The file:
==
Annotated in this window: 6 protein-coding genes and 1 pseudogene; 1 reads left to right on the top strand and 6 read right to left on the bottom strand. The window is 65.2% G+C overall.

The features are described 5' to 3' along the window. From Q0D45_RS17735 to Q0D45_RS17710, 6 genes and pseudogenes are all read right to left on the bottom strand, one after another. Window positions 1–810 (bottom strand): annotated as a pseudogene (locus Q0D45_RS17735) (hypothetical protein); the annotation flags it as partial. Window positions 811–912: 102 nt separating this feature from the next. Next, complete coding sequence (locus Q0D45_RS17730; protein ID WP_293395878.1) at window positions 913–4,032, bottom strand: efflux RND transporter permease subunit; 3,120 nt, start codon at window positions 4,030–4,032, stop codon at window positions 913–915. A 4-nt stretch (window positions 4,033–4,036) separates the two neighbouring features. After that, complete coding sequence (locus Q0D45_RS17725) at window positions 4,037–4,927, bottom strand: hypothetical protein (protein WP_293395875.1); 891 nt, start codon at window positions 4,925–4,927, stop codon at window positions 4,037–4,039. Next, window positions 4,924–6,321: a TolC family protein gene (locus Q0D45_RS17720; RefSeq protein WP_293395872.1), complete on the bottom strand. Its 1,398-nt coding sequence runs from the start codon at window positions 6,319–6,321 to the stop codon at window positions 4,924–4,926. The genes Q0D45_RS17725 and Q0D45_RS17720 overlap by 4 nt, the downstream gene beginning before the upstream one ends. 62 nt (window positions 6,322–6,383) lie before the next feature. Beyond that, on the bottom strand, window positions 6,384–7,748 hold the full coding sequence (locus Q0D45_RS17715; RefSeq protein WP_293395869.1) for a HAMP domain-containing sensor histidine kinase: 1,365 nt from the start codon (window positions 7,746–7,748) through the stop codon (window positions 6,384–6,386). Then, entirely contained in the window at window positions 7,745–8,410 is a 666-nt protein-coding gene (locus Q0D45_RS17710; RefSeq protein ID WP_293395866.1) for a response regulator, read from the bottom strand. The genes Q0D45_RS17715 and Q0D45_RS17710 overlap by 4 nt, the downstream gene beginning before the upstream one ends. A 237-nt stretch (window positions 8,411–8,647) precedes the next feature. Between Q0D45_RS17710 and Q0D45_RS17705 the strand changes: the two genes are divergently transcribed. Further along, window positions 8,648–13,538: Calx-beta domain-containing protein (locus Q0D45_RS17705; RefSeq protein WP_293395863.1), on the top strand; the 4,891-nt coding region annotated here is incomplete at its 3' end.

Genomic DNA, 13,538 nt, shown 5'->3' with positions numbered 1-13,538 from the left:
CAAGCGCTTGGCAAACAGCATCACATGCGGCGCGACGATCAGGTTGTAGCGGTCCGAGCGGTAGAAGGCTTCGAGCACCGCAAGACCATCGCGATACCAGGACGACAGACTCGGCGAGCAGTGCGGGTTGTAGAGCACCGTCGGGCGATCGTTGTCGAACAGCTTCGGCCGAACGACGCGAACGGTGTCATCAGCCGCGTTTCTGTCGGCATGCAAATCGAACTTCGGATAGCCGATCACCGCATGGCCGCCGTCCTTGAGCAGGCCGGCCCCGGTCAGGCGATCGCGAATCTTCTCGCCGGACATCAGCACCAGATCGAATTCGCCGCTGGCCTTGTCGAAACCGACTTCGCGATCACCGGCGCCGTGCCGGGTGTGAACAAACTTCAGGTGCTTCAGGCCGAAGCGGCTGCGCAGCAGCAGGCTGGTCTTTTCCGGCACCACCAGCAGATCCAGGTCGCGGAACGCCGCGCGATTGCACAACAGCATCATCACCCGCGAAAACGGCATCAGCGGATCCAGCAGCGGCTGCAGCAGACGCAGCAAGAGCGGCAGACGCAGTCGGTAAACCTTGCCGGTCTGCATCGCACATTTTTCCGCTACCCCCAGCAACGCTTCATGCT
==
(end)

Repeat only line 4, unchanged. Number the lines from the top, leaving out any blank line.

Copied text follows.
CAAGCGCTTGGCAAACAGCATCACATGCGGCGCGACGATCAGGTTGTAGCGGTCCGAGCGGTAGAAGGCTTCGAGCACCGCAAGACCATCGCGATACCAGGACGACAGACTCGGCGAGCAGTGCGGGTTGTAGAGCACCGTCGGGCGATCGTTGTCGAACAGCTTCGGCCGAACGACGCGAACGGTGTCATCAGCCGCGTTTCTGTCGGCATGCAAATCGAACTTCGGATAGCCGATCACCGCATGGCCGCCGTCCTTGAGCAGGCCGGCCCCGGTCAGGCGATCGCGAATCTTCTCGCCGGACATCAGCACCAGATCGAATTCGCCGCTGGCCTTGTCGAAACCGACTTCGCGATCACCGGCGCCGTGCCGGGTGTGAACAAACTTCAGGTGCTTCAGGCCGAAGCGGCTGCGCAGCAGCAGGCTGGTCTTTTCCGGCACCACCAGCAGATCCAGGTCGCGGAACGCCGCGCGATTGCACAACAGCATCATCACCCGCGAAAACGGCATCAGCGGATCCAGCAGCGGCTGCAGCAGACGCAGCAAGAGCGGCAGACGCAGTCGGTAAACCTTGCCGGTCTGCATCGCACATTTTTCCGCTACCCCCAGCAACGCTTCATGCT